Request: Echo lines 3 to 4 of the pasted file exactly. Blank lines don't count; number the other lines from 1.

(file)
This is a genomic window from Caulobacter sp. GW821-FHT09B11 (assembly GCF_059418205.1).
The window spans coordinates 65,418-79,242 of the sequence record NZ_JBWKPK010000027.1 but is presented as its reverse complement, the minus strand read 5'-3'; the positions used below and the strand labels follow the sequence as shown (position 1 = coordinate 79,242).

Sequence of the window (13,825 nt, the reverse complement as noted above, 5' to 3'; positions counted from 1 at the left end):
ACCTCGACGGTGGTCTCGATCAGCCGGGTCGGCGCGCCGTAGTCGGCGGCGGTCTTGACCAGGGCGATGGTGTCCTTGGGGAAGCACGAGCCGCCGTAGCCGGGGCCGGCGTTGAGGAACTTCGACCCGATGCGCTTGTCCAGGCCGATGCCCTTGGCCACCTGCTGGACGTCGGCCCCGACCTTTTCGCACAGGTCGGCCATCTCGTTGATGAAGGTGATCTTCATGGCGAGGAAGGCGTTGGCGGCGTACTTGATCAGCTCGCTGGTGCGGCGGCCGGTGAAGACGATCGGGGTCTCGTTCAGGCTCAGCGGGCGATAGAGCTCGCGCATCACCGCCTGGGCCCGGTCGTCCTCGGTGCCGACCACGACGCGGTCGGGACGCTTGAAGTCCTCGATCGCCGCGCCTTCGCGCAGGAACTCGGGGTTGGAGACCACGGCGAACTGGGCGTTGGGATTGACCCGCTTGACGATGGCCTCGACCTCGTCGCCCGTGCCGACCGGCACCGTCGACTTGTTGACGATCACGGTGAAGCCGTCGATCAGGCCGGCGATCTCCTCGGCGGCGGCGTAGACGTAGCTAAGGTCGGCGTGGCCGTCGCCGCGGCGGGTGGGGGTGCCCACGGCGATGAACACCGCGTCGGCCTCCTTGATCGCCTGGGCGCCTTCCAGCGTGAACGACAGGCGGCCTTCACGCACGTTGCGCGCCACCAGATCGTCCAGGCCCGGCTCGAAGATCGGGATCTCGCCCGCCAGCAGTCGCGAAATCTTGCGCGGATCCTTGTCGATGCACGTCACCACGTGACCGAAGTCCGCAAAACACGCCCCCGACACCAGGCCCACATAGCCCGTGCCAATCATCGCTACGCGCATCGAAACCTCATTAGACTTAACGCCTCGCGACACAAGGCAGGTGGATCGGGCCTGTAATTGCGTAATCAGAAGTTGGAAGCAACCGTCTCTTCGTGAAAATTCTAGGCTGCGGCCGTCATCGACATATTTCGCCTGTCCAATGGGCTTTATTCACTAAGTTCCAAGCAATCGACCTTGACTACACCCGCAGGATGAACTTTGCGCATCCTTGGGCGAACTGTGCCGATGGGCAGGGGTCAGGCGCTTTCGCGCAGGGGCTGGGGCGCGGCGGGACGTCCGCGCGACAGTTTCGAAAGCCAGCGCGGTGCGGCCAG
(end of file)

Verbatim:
Sequence of the window (13,825 nt, the reverse complement as noted above, 5' to 3'; positions counted from 1 at the left end):
ACCTCGACGGTGGTCTCGATCAGCCGGGTCGGCGCGCCGTAGTCGGCGGCGGTCTTGACCAGGGCGATGGTGTCCTTGGGGAAGCACGAGCCGCCGTAGCCGGGGCCGGCGTTGAGGAACTTCGACCCGATGCGCTTGTCCAGGCCGATGCCCTTGGCCACCTGCTGGACGTCGGCCCCGACCTTTTCGCACAGGTCGGCCATCTCGTTGATGAAGGTGATCTTCATGGCGAGGAAGGCGTTGGCGGCGTACTTGATCAGCTCGCTGGTGCGGCGGCCGGTGAAGACGATCGGGGTCTCGTTCAGGCTCAGCGGGCGATAGAGCTCGCGCATCACCGCCTGGGCCCGGTCGTCCTCGGTGCCGACCACGACGCGGTCGGGACGCTTGAAGTCCTCGATCGCCGCGCCTTCGCGCAGGAACTCGGGGTTGGAGACCACGGCGAACTGGGCGTTGGGATTGACCCGCTTGACGATGGCCTCGACCTCGTCGCCCGTGCCGACCGGCACCGTCGACTTGTTGACGATCACGGTGAAGCCGTCGATCAGGCCGGCGATCTCCTCGGCGGCGGCGTAGACGTAGCTAAGGTCGGCGTGGCCGTCGCCGCGGCGGGTGGGGGTGCCCACGGCGATGAACACCGCGTCGGCCTCCTTGATCGCCTGGGCGCCTTCCAGCGTGAACGACAGGCGGCCTTCACGCACGTTGCGCGCCACCAGATCGTCCAGGCCCGGCTCGAAGATCGGGATCTCGCCCGCCAGCAGTCGCGAAATCTTGCGCGGATCCTTGTCGATGCACGTCACCACGTGACCGAAGTCCGCAAAACACGCCCCCGACACCAGGCCCACATAGCCCGTGCCAATCATCGCTACGCGCATCGAAACCTCATTAGACTTAACGCCTCGCGACACAAGGCAGGTGGATCGGGCCTGTAATTGCGTAATCAGAAGTTGGAAGCAACCGTCTCTTCGTGAAAATTCTAGGCTGCGGCCGTCATCGACATATTTCGCCTGTCCAATGGGCTTTATTCACTAAGTTCCAAGCAATCGACCTTGACTACACCCGCAGGATGAACTTTGCGCATCCTTGGGCGAACTGTGCCGATGGGCAGGGGTCAGGCGCTTTCGCGCAGGGGCTGGGGCGCGGCGGGACGTCCGCGCGACAGTTTCGAAAGCCAGCGCGGTGCGGCCAG